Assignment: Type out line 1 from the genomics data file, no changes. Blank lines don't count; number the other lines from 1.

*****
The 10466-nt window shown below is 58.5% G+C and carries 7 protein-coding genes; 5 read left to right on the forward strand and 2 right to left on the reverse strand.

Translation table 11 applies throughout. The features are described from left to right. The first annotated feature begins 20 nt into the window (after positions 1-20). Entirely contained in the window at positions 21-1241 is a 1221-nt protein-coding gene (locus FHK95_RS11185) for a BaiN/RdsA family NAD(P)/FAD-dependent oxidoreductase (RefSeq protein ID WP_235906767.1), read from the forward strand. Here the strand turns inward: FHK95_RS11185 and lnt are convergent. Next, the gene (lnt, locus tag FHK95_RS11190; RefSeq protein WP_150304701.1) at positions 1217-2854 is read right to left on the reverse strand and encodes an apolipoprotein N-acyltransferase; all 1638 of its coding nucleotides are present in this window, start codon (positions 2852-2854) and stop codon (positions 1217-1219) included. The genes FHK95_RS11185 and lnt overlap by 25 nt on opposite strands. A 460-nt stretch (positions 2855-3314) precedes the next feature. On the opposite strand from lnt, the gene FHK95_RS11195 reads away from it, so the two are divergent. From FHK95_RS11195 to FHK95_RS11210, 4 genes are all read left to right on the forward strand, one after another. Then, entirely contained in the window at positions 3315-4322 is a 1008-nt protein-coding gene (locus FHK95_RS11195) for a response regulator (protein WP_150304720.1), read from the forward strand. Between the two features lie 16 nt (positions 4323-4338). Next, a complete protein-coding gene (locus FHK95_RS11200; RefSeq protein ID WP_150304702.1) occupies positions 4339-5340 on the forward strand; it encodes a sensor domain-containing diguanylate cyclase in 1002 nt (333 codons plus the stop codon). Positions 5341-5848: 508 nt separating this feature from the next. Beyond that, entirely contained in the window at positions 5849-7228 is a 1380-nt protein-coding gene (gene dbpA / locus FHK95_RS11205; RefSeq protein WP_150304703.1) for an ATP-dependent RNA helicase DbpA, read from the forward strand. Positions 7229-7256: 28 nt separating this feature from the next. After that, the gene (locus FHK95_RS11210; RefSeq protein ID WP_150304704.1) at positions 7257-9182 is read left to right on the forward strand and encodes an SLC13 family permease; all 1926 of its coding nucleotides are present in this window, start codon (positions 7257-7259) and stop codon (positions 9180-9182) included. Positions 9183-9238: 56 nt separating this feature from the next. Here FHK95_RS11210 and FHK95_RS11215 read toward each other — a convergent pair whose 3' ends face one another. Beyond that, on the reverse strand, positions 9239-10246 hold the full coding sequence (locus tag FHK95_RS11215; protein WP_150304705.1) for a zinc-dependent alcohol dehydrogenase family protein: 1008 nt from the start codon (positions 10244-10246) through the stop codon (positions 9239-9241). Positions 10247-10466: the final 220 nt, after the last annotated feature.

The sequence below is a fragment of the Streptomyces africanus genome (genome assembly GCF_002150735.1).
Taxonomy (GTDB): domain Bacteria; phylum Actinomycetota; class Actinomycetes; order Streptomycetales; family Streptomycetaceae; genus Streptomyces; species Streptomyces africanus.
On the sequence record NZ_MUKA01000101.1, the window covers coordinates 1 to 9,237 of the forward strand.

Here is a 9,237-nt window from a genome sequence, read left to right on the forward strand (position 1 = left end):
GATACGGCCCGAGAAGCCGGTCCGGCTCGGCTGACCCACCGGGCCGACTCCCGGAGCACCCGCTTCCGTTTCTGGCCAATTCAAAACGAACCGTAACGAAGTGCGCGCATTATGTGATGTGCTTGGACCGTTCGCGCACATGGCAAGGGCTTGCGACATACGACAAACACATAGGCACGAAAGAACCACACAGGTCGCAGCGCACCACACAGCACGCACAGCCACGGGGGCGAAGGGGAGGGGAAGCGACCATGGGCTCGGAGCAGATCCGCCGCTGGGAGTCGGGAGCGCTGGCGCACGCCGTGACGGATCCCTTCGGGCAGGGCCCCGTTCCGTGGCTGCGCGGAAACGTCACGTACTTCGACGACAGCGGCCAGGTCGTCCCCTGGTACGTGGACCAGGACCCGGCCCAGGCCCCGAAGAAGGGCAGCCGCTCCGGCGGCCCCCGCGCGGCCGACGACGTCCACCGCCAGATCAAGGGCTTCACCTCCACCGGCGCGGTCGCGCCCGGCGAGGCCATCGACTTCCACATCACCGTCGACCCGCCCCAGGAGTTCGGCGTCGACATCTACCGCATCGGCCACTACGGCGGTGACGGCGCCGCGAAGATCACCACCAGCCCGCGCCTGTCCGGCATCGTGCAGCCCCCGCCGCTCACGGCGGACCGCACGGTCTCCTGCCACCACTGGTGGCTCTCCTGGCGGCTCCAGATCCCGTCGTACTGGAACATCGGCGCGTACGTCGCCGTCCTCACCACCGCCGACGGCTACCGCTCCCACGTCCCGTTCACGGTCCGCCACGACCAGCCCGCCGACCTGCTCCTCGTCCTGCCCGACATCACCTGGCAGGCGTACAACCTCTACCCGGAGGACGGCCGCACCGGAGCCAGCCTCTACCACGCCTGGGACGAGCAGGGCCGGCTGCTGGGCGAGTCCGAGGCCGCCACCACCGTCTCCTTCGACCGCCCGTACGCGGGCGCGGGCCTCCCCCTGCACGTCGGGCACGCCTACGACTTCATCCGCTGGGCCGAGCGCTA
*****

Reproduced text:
The 10466-nt window shown below is 58.5% G+C and carries 7 protein-coding genes; 5 read left to right on the forward strand and 2 right to left on the reverse strand.